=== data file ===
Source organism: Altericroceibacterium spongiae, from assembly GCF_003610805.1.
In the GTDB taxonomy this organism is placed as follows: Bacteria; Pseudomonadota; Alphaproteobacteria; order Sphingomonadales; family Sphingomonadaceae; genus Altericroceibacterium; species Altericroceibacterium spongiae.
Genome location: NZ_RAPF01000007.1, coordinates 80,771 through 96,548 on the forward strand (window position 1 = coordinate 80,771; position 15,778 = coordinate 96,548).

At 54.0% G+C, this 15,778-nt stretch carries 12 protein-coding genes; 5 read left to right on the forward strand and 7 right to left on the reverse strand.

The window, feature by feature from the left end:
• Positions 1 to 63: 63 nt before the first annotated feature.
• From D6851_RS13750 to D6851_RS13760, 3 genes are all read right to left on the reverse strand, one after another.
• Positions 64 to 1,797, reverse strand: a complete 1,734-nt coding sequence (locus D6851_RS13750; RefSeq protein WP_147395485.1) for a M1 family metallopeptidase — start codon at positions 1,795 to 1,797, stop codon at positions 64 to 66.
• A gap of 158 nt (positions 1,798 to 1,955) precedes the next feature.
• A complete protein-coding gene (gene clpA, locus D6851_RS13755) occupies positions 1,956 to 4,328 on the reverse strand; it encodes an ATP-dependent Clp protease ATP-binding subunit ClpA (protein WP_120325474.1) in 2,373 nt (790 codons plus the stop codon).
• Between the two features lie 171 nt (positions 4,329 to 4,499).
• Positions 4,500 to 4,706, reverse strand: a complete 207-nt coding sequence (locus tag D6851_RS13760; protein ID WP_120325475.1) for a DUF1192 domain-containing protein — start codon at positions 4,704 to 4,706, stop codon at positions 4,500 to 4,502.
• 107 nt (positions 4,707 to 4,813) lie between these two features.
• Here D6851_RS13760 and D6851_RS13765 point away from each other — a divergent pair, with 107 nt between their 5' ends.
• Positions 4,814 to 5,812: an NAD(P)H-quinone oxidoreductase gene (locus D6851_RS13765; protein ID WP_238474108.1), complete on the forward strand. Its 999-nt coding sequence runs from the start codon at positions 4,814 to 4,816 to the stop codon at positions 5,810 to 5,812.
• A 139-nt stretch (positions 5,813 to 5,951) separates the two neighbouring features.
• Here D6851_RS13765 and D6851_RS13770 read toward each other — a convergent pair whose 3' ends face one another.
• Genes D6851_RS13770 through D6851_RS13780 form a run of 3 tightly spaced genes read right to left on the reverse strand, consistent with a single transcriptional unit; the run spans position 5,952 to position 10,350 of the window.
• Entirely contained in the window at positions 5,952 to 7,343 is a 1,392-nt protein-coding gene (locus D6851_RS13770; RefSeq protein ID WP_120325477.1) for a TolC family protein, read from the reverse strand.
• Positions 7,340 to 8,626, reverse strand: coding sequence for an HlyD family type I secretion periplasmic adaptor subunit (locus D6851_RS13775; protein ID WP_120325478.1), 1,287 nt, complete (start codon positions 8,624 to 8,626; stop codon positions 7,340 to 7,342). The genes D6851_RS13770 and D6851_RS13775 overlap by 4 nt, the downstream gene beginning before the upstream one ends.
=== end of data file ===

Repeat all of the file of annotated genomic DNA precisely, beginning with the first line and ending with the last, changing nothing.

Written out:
Source organism: Altericroceibacterium spongiae, from assembly GCF_003610805.1.
In the GTDB taxonomy this organism is placed as follows: Bacteria; Pseudomonadota; Alphaproteobacteria; order Sphingomonadales; family Sphingomonadaceae; genus Altericroceibacterium; species Altericroceibacterium spongiae.
Genome location: NZ_RAPF01000007.1, coordinates 80,771 through 96,548 on the forward strand (window position 1 = coordinate 80,771; position 15,778 = coordinate 96,548).

At 54.0% G+C, this 15,778-nt stretch carries 12 protein-coding genes; 5 read left to right on the forward strand and 7 right to left on the reverse strand.

The window, feature by feature from the left end:
• Positions 1 to 63: 63 nt before the first annotated feature.
• From D6851_RS13750 to D6851_RS13760, 3 genes are all read right to left on the reverse strand, one after another.
• Positions 64 to 1,797, reverse strand: a complete 1,734-nt coding sequence (locus D6851_RS13750; RefSeq protein WP_147395485.1) for a M1 family metallopeptidase — start codon at positions 1,795 to 1,797, stop codon at positions 64 to 66.
• A gap of 158 nt (positions 1,798 to 1,955) precedes the next feature.
• A complete protein-coding gene (gene clpA, locus D6851_RS13755) occupies positions 1,956 to 4,328 on the reverse strand; it encodes an ATP-dependent Clp protease ATP-binding subunit ClpA (protein WP_120325474.1) in 2,373 nt (790 codons plus the stop codon).
• Between the two features lie 171 nt (positions 4,329 to 4,499).
• Positions 4,500 to 4,706, reverse strand: a complete 207-nt coding sequence (locus tag D6851_RS13760; protein ID WP_120325475.1) for a DUF1192 domain-containing protein — start codon at positions 4,704 to 4,706, stop codon at positions 4,500 to 4,502.
• 107 nt (positions 4,707 to 4,813) lie between these two features.
• Here D6851_RS13760 and D6851_RS13765 point away from each other — a divergent pair, with 107 nt between their 5' ends.
• Positions 4,814 to 5,812: an NAD(P)H-quinone oxidoreductase gene (locus D6851_RS13765; protein ID WP_238474108.1), complete on the forward strand. Its 999-nt coding sequence runs from the start codon at positions 4,814 to 4,816 to the stop codon at positions 5,810 to 5,812.
• A 139-nt stretch (positions 5,813 to 5,951) separates the two neighbouring features.
• Here D6851_RS13765 and D6851_RS13770 read toward each other — a convergent pair whose 3' ends face one another.
• Genes D6851_RS13770 through D6851_RS13780 form a run of 3 tightly spaced genes read right to left on the reverse strand, consistent with a single transcriptional unit; the run spans position 5,952 to position 10,350 of the window.
• Entirely contained in the window at positions 5,952 to 7,343 is a 1,392-nt protein-coding gene (locus D6851_RS13770; RefSeq protein ID WP_120325477.1) for a TolC family protein, read from the reverse strand.
• Positions 7,340 to 8,626, reverse strand: coding sequence for an HlyD family type I secretion periplasmic adaptor subunit (locus D6851_RS13775; protein ID WP_120325478.1), 1,287 nt, complete (start codon positions 8,624 to 8,626; stop codon positions 7,340 to 7,342). The genes D6851_RS13770 and D6851_RS13775 overlap by 4 nt, the downstream gene beginning before the upstream one ends.